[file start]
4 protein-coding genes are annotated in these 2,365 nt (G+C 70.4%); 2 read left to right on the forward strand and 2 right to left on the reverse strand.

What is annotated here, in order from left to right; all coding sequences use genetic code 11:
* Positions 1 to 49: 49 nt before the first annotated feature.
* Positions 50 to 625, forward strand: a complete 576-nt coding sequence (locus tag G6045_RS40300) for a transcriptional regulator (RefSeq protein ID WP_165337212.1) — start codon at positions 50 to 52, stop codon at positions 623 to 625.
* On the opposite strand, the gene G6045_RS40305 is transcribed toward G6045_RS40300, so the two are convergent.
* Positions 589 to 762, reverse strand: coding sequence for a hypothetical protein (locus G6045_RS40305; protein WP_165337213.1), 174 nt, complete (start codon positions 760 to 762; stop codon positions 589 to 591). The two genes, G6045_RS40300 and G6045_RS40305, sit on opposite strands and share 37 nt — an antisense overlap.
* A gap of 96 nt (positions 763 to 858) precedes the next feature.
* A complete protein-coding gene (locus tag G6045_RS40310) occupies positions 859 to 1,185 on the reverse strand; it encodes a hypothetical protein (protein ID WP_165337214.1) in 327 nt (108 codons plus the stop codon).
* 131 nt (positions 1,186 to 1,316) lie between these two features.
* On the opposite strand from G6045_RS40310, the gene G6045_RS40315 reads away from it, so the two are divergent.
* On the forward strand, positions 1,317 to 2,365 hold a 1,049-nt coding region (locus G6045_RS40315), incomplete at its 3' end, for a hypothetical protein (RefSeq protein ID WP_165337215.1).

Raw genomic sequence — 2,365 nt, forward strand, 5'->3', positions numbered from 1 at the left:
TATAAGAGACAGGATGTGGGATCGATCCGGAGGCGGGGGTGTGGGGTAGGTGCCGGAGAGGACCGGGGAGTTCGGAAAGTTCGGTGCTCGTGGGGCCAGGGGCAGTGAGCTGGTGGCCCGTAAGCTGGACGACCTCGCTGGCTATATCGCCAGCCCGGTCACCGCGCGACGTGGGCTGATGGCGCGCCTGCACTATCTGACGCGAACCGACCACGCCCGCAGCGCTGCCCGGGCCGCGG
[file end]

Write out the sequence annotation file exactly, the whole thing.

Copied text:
4 protein-coding genes are annotated in these 2,365 nt (G+C 70.4%); 2 read left to right on the forward strand and 2 right to left on the reverse strand.

What is annotated here, in order from left to right; all coding sequences use genetic code 11:
* Positions 1 to 49: 49 nt before the first annotated feature.
* Positions 50 to 625, forward strand: a complete 576-nt coding sequence (locus tag G6045_RS40300) for a transcriptional regulator (RefSeq protein ID WP_165337212.1) — start codon at positions 50 to 52, stop codon at positions 623 to 625.
* On the opposite strand, the gene G6045_RS40305 is transcribed toward G6045_RS40300, so the two are convergent.
* Positions 589 to 762, reverse strand: coding sequence for a hypothetical protein (locus G6045_RS40305; protein WP_165337213.1), 174 nt, complete (start codon positions 760 to 762; stop codon positions 589 to 591). The two genes, G6045_RS40300 and G6045_RS40305, sit on opposite strands and share 37 nt — an antisense overlap.
* A gap of 96 nt (positions 763 to 858) precedes the next feature.
* A complete protein-coding gene (locus tag G6045_RS40310) occupies positions 859 to 1,185 on the reverse strand; it encodes a hypothetical protein (protein ID WP_165337214.1) in 327 nt (108 codons plus the stop codon).
* 131 nt (positions 1,186 to 1,316) lie between these two features.
* On the opposite strand from G6045_RS40310, the gene G6045_RS40315 reads away from it, so the two are divergent.
* On the forward strand, positions 1,317 to 2,365 hold a 1,049-nt coding region (locus G6045_RS40315), incomplete at its 3' end, for a hypothetical protein (RefSeq protein ID WP_165337215.1).

Raw genomic sequence — 2,365 nt, forward strand, 5'->3', positions numbered from 1 at the left:
TATAAGAGACAGGATGTGGGATCGATCCGGAGGCGGGGGTGTGGGGTAGGTGCCGGAGAGGACCGGGGAGTTCGGAAAGTTCGGTGCTCGTGGGGCCAGGGGCAGTGAGCTGGTGGCCCGTAAGCTGGACGACCTCGCTGGCTATATCGCCAGCCCGGTCACCGCGCGACGTGGGCTGATGGCGCGCCTGCACTATCTGACGCGAACCGACCACGCCCGCAGCGCTGCCCGGGCCGCGG